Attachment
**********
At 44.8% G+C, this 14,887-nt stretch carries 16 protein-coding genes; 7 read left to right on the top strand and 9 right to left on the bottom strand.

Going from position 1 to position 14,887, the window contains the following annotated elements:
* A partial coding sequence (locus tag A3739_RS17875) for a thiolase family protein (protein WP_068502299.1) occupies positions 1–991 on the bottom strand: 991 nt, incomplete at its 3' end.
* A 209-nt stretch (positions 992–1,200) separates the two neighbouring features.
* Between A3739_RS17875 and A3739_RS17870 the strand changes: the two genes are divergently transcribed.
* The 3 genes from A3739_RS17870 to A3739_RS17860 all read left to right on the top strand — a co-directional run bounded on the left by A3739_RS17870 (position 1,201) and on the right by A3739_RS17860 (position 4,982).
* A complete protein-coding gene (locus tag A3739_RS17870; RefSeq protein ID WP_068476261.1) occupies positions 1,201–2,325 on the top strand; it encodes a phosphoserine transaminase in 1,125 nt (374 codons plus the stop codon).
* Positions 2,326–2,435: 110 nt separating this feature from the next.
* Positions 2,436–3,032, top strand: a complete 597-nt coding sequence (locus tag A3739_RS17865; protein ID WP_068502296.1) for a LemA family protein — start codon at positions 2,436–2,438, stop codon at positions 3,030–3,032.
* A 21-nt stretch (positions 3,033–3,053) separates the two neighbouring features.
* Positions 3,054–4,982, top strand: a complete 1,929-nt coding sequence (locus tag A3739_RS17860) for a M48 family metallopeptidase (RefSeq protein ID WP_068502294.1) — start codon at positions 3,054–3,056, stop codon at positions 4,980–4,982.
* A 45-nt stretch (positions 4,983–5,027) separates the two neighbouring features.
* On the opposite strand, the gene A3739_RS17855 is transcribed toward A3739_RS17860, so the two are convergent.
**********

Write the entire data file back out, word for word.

At 44.8% G+C, this 14,887-nt stretch carries 16 protein-coding genes; 7 read left to right on the top strand and 9 right to left on the bottom strand.

Going from position 1 to position 14,887, the window contains the following annotated elements:
* A partial coding sequence (locus tag A3739_RS17875) for a thiolase family protein (protein WP_068502299.1) occupies positions 1–991 on the bottom strand: 991 nt, incomplete at its 3' end.
* A 209-nt stretch (positions 992–1,200) separates the two neighbouring features.
* Between A3739_RS17875 and A3739_RS17870 the strand changes: the two genes are divergently transcribed.
* The 3 genes from A3739_RS17870 to A3739_RS17860 all read left to right on the top strand — a co-directional run bounded on the left by A3739_RS17870 (position 1,201) and on the right by A3739_RS17860 (position 4,982).
* A complete protein-coding gene (locus tag A3739_RS17870; RefSeq protein ID WP_068476261.1) occupies positions 1,201–2,325 on the top strand; it encodes a phosphoserine transaminase in 1,125 nt (374 codons plus the stop codon).
* Positions 2,326–2,435: 110 nt separating this feature from the next.
* Positions 2,436–3,032, top strand: a complete 597-nt coding sequence (locus tag A3739_RS17865; protein ID WP_068502296.1) for a LemA family protein — start codon at positions 2,436–2,438, stop codon at positions 3,030–3,032.
* A 21-nt stretch (positions 3,033–3,053) separates the two neighbouring features.
* Positions 3,054–4,982, top strand: a complete 1,929-nt coding sequence (locus tag A3739_RS17860) for a M48 family metallopeptidase (RefSeq protein ID WP_068502294.1) — start codon at positions 3,054–3,056, stop codon at positions 4,980–4,982.
* A 45-nt stretch (positions 4,983–5,027) separates the two neighbouring features.
* On the opposite strand, the gene A3739_RS17855 is transcribed toward A3739_RS17860, so the two are convergent.